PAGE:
Step-5:Nominal diameter of bolts for connection is assumed and the strength of the bolt is computed.Step-6:In case of bearing plate is to be designed between two column sections, the length and widthof the plate are kept equal to the size of lower-storey column and the thickness is computedby equating the ultimate moment due to the factored load to the moment of resistance of platesection.

Vidoe 2

So in case of bearing plate if it is to be designed between two column sections then we haveto consider these aspects. So these are the steps which we need to remember. Now followingthe steps we will go through this example and we will be able to understand how to design asplice.Example 5.12: A column ISHB 300 @ 576.8 N/m is to support a factored axial load of 500kN, shear force of 120 kN and bending moment of 40 kNm. Design the splice plate andconnection using 4.6 grade bolts. Use steel of grade Fe 410.So the example is like this a column of ISHB 300 at 576.8 Newton per metre is to support afactor load of 500 kN. So Pu that P total factor load is 500 kN and shear force 120 kN andbending moment 40 kN.So three type of forces are there right factor load P is 500 kN and shear force is given 120 kNand bending moment is coming 40 kN metre. Now design the splice plate connection using4.6 grade bolts and let us use steel of grade as Fe 410. So if we use this this data then we willsee how to design the splice plate, due to this axial load and shear force and bending moment.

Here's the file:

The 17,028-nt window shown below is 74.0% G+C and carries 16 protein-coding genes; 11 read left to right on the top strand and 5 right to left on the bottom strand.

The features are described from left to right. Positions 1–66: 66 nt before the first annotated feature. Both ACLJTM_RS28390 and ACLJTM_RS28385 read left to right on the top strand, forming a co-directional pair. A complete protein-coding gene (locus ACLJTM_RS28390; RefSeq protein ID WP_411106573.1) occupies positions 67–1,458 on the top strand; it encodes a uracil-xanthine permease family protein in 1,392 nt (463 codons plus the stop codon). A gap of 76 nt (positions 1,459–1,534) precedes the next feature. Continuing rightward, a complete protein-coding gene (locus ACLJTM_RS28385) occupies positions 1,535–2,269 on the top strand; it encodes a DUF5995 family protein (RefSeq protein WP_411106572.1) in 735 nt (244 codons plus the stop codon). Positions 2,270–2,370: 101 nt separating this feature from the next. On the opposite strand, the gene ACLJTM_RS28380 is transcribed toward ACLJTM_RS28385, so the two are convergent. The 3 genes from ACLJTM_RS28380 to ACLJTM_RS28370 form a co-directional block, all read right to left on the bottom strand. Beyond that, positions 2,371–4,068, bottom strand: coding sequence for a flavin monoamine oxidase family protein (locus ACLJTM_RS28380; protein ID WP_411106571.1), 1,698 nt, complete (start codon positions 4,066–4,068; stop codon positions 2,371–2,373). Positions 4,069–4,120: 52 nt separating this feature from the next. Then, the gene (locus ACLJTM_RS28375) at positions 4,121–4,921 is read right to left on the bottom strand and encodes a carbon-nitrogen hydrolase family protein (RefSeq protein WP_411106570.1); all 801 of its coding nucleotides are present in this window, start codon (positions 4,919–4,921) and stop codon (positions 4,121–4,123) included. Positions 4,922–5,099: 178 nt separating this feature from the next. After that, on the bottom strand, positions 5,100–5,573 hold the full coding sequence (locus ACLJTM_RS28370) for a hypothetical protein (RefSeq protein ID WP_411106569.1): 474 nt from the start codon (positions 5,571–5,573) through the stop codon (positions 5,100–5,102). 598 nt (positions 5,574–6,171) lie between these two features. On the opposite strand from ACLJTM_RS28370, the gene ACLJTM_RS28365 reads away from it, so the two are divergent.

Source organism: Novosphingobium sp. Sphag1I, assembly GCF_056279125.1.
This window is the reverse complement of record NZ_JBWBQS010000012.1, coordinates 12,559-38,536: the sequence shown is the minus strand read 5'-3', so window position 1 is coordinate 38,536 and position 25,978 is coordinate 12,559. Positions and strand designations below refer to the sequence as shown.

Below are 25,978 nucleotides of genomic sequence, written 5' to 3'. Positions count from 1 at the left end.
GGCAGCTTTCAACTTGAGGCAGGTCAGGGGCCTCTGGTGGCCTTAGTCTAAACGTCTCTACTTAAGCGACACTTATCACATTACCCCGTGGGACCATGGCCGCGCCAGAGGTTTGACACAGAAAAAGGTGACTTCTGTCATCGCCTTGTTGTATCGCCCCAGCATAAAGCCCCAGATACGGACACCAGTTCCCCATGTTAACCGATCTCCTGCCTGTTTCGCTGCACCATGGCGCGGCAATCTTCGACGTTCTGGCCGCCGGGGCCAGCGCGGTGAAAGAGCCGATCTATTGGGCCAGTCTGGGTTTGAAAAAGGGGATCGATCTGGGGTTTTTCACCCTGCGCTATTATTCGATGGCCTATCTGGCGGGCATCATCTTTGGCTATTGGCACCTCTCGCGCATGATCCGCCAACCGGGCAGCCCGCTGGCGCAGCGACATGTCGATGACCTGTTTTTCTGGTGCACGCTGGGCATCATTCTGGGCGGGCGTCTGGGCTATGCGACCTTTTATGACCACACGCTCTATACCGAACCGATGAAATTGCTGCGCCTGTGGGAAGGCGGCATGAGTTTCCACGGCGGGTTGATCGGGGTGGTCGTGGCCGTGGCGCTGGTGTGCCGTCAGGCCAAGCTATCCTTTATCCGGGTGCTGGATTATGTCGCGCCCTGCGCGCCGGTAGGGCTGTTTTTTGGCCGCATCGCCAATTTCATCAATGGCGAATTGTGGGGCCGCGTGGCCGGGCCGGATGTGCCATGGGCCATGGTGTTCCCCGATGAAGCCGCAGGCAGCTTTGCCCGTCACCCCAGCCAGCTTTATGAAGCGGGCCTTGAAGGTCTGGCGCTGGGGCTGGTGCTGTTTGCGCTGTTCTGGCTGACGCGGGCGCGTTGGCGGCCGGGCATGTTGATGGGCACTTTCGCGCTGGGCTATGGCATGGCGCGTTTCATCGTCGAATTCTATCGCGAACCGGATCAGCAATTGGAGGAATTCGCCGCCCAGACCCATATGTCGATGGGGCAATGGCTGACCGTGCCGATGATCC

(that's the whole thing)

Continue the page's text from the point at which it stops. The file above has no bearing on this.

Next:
So if we provide 6 number of bolts then we can find out the length of splice plate.Length of the splice plate 2×(2×60+2×35)=380 mmProvide a splice plate 380×250×6 mm on column flanges as shown in the figure.